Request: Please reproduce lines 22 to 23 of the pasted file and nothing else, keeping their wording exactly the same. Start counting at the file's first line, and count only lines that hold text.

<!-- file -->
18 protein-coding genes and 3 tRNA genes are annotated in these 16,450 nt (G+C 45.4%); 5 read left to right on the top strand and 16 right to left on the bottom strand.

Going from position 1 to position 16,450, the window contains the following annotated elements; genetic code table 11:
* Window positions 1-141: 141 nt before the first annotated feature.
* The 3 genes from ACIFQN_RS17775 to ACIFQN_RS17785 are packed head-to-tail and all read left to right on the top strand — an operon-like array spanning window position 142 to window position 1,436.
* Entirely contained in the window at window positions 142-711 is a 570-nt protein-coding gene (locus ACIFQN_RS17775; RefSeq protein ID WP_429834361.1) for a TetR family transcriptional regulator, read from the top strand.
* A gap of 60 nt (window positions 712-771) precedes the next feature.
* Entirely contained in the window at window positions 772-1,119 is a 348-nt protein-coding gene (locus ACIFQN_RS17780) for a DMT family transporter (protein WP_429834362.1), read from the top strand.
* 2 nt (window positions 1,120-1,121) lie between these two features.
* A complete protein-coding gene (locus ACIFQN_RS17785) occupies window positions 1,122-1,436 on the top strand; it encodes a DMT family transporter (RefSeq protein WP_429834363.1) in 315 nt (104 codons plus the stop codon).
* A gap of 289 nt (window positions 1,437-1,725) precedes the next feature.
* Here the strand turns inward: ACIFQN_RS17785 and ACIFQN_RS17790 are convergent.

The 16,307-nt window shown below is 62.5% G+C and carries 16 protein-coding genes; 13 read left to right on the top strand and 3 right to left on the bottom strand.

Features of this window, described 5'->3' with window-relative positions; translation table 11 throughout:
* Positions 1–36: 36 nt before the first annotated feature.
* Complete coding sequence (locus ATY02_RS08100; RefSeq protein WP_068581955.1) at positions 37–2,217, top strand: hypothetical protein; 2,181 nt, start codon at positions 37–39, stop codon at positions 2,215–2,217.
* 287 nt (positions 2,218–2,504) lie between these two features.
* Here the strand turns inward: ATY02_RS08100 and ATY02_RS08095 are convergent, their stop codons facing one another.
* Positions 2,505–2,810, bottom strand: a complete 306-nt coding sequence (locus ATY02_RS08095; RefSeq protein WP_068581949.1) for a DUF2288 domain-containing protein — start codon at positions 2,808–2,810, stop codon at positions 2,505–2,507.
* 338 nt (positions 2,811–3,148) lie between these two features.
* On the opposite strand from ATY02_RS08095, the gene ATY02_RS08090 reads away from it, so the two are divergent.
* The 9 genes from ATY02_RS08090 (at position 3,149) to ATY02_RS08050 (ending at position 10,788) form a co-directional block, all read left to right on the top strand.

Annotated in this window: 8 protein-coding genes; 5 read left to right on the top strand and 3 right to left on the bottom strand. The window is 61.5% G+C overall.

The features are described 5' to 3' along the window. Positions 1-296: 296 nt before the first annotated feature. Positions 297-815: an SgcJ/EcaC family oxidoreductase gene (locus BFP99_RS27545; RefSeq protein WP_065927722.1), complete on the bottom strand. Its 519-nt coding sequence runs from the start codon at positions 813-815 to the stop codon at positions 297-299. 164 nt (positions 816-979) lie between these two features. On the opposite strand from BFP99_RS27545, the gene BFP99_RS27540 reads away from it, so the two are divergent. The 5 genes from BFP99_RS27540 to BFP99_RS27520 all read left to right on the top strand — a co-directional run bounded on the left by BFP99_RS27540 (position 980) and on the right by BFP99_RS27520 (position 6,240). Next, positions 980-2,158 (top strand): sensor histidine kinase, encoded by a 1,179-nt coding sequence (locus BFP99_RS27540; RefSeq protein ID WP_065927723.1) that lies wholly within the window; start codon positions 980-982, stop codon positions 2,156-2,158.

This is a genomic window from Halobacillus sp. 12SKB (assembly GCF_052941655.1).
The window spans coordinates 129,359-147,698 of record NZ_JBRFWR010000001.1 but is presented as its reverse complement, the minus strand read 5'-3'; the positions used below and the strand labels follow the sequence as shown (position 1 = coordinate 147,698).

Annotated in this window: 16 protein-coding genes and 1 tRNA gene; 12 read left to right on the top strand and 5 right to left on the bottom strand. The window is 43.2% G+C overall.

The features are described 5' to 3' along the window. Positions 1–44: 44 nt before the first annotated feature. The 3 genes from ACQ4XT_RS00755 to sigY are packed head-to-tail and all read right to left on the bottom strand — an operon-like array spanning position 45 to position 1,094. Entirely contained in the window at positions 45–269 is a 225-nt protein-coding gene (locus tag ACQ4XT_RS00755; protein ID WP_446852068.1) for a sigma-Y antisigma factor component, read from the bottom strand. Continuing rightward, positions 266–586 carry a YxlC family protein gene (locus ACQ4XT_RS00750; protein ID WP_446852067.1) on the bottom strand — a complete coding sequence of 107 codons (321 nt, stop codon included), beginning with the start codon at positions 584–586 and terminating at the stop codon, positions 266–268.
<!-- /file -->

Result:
Annotated in this window: 8 protein-coding genes; 5 read left to right on the top strand and 3 right to left on the bottom strand. The window is 61.5% G+C overall.

The features are described 5' to 3' along the window. Positions 1-296: 296 nt before the first annotated feature. Positions 297-815: an SgcJ/EcaC family oxidoreductase gene (locus BFP99_RS27545; RefSeq protein WP_065927722.1), complete on the bottom strand. Its 519-nt coding sequence runs from the start codon at positions 813-815 to the stop codon at positions 297-299. 164 nt (positions 816-979) lie between these two features. On the opposite strand from BFP99_RS27545, the gene BFP99_RS27540 reads away from it, so the two are divergent. The 5 genes from BFP99_RS27540 to BFP99_RS27520 all read left to right on the top strand — a co-directional run bounded on the left by BFP99_RS27540 (position 980) and on the right by BFP99_RS27520 (position 6,240). Next, positions 980-2,158 (top strand): sensor histidine kinase, encoded by a 1,179-nt coding sequence (locus BFP99_RS27540; RefSeq protein ID WP_065927723.1) that lies wholly within the window; start codon positions 980-982, stop codon positions 2,156-2,158.